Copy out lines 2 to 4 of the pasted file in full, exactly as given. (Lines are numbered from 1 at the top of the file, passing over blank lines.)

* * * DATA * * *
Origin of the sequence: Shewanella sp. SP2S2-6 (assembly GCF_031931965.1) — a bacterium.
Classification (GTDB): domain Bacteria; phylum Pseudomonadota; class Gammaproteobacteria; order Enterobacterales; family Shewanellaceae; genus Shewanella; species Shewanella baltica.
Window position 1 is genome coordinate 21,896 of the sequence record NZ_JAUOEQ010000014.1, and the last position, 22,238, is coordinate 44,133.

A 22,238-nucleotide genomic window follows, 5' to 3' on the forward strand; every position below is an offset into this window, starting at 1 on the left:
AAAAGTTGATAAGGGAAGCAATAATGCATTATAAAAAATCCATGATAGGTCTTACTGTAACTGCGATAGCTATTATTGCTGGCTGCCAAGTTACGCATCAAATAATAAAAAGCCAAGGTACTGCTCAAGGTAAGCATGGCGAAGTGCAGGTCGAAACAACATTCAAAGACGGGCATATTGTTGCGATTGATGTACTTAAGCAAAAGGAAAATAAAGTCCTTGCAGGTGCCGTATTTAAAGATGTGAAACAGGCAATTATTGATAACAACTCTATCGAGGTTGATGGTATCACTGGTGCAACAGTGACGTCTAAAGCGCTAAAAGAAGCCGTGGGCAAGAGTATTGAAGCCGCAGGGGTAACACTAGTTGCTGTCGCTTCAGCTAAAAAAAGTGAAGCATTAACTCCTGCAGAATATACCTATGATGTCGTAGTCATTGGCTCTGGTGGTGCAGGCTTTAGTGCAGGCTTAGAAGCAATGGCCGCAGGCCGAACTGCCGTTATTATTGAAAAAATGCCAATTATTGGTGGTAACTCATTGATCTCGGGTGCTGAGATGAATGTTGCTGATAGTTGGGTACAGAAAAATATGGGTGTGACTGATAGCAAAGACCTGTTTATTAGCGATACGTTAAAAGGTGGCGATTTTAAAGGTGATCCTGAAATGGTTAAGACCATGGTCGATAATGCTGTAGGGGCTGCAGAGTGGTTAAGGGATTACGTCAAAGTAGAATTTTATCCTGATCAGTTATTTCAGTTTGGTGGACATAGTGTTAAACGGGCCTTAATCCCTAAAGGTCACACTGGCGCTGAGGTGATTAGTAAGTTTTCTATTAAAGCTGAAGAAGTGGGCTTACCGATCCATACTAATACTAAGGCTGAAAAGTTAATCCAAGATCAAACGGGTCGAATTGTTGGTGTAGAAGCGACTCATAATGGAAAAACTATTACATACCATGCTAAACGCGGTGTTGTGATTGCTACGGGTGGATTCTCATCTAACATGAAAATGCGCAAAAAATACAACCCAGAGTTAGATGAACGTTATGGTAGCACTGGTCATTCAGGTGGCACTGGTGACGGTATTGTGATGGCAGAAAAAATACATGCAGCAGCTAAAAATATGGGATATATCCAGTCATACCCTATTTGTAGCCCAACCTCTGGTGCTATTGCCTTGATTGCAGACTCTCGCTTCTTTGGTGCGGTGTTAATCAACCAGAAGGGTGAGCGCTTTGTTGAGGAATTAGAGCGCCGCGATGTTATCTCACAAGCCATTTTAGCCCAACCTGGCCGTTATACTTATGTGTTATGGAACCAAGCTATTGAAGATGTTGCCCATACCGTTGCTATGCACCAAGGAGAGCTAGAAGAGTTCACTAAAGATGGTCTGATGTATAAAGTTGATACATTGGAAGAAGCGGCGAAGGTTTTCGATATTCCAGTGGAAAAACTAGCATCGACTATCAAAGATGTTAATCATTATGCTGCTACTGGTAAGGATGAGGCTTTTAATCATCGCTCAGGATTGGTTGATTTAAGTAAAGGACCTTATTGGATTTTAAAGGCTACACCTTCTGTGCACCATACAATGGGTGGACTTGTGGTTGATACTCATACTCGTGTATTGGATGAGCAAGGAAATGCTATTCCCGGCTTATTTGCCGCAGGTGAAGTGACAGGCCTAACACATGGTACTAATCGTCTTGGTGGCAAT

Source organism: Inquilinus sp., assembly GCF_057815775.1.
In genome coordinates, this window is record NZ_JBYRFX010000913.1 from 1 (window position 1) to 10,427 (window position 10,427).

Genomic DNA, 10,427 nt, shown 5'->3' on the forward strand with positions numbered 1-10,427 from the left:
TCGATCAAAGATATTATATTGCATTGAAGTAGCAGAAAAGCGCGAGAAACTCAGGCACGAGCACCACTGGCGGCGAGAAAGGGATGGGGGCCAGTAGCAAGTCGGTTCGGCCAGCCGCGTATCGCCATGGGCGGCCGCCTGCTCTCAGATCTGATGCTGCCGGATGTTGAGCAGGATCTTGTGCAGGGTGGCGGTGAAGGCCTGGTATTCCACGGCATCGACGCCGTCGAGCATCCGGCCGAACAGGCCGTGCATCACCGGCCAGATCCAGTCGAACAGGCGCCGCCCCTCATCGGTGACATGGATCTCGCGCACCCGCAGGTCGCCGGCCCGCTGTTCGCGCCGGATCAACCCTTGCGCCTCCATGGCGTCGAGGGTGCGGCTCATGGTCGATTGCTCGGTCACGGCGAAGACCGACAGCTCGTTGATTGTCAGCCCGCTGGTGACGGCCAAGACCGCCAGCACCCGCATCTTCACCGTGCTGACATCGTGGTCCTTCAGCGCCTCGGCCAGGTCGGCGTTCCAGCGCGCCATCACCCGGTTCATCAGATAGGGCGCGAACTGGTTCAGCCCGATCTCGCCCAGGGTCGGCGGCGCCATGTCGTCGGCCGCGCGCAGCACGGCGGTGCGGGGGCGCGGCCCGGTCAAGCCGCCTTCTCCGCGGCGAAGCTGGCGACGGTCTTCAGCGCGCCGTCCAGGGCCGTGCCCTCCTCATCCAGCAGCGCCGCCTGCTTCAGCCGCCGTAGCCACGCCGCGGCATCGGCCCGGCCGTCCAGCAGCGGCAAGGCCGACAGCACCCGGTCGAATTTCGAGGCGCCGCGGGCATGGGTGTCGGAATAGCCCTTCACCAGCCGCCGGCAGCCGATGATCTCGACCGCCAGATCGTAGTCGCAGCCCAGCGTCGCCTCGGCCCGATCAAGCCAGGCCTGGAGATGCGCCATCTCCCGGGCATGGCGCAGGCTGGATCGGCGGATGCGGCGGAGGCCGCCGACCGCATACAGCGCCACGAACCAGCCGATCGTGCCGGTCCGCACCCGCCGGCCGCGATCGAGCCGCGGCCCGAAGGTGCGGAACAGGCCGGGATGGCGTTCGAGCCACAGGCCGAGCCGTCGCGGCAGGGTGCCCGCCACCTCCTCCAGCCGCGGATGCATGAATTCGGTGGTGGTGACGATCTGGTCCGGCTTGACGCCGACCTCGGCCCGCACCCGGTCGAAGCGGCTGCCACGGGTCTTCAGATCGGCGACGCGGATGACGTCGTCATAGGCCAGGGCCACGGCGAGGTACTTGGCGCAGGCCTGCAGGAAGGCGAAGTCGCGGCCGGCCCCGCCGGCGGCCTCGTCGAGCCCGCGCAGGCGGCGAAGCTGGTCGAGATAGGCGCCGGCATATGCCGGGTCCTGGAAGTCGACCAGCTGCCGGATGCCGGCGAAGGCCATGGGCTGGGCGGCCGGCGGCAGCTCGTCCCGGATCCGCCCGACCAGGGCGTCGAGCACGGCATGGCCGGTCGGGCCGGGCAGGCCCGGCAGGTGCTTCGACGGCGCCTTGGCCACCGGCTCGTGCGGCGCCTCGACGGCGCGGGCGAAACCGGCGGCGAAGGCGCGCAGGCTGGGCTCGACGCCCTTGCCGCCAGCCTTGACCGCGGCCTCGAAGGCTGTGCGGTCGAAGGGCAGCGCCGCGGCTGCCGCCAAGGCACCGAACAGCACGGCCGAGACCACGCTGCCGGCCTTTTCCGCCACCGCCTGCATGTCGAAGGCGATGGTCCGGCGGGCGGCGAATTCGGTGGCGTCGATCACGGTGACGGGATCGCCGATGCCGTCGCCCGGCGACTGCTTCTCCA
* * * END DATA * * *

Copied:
Classification (GTDB): domain Bacteria; phylum Pseudomonadota; class Gammaproteobacteria; order Enterobacterales; family Shewanellaceae; genus Shewanella; species Shewanella baltica.
Window position 1 is genome coordinate 21,896 of the sequence record NZ_JAUOEQ010000014.1, and the last position, 22,238, is coordinate 44,133.

A 22,238-nucleotide genomic window follows, 5' to 3' on the forward strand; every position below is an offset into this window, starting at 1 on the left: